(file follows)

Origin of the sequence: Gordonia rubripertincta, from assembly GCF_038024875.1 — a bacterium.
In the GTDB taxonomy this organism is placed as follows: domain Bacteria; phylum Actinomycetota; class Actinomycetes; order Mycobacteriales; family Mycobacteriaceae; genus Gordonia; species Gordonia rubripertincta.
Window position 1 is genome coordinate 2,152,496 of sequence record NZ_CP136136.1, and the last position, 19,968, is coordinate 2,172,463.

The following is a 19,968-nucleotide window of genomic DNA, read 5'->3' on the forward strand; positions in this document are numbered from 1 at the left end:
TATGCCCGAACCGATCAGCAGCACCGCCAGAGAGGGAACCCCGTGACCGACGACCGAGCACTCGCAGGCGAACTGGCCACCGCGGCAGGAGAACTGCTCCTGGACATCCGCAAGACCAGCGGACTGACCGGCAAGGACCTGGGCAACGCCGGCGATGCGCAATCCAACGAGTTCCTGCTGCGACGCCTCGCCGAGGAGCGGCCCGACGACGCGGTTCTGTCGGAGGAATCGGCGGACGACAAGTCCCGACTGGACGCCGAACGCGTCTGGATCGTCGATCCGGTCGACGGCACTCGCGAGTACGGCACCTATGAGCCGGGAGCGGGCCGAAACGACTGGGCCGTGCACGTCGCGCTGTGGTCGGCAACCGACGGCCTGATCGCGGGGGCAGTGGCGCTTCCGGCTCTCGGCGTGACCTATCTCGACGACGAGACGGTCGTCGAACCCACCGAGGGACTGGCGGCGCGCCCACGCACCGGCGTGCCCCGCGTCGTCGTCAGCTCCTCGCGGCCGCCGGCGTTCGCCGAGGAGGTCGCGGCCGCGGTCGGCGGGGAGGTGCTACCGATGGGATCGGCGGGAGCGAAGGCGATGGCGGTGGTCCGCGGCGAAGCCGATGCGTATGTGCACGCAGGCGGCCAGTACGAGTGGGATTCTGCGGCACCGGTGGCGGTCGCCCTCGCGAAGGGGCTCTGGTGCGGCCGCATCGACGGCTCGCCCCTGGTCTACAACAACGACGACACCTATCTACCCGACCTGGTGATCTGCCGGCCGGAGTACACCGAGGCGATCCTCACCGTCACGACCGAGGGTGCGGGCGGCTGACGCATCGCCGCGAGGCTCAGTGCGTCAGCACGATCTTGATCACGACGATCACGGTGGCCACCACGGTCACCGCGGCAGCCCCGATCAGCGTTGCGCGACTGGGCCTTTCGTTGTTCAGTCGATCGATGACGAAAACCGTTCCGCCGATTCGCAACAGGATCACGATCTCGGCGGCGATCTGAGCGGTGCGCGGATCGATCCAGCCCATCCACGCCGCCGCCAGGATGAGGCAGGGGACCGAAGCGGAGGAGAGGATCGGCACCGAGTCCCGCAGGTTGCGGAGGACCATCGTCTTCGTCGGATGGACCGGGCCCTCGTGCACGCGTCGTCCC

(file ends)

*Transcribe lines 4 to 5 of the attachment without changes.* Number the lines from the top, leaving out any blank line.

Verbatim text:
The following is a 19,968-nucleotide window of genomic DNA, read 5'->3' on the forward strand; positions in this document are numbered from 1 at the left end:
TATGCCCGAACCGATCAGCAGCACCGCCAGAGAGGGAACCCCGTGACCGACGACCGAGCACTCGCAGGCGAACTGGCCACCGCGGCAGGAGAACTGCTCCTGGACATCCGCAAGACCAGCGGACTGACCGGCAAGGACCTGGGCAACGCCGGCGATGCGCAATCCAACGAGTTCCTGCTGCGACGCCTCGCCGAGGAGCGGCCCGACGACGCGGTTCTGTCGGAGGAATCGGCGGACGACAAGTCCCGACTGGACGCCGAACGCGTCTGGATCGTCGATCCGGTCGACGGCACTCGCGAGTACGGCACCTATGAGCCGGGAGCGGGCCGAAACGACTGGGCCGTGCACGTCGCGCTGTGGTCGGCAACCGACGGCCTGATCGCGGGGGCAGTGGCGCTTCCGGCTCTCGGCGTGACCTATCTCGACGACGAGACGGTCGTCGAACCCACCGAGGGACTGGCGGCGCGCCCACGCACCGGCGTGCCCCGCGTCGTCGTCAGCTCCTCGCGGCCGCCGGCGTTCGCCGAGGAGGTCGCGGCCGCGGTCGGCGGGGAGGTGCTACCGATGGGATCGGCGGGAGCGAAGGCGATGGCGGTGGTCCGCGGCGAAGCCGATGCGTATGTGCACGCAGGCGGCCAGTACGAGTGGGATTCTGCGGCACCGGTGGCGGTCGCCCTCGCGAAGGGGCTCTGGTGCGGCCGCATCGACGGCTCGCCCCTGGTCTACAACAACGACGACACCTATCTACCCGACCTGGTGATCTGCCGGCCGGAGTACACCGAGGCGATCCTCACCGTCACGACCGAGGGTGCGGGCGGCTGACGCATCGCCGCGAGGCTCAGTGCGTCAGCACGATCTTGATCACGACGATCACGGTGGCCACCACGGTCACCGCGGCAGCCCCGATCAGCGTTGCGCGACTGGGCCTTTCGTTGTTCAGTCGATCGATGACGAAAACCGTTCCGCCGATTCGCAACAGGATCACGATCTCGGCGGCGATCTGAGCGGTGCGCGGATCGATCCAGCCCATCCACGCCGCCGCCAGGATGAGGCAGGGGACCGAAGCGGAGGAGAGGATCGGCACCGAGTCCCGCAGGTTGCGGAGGACCATCGTCTTCGTCGGATGGACCGGGCCCTCGTGCACGCGTCGTCCC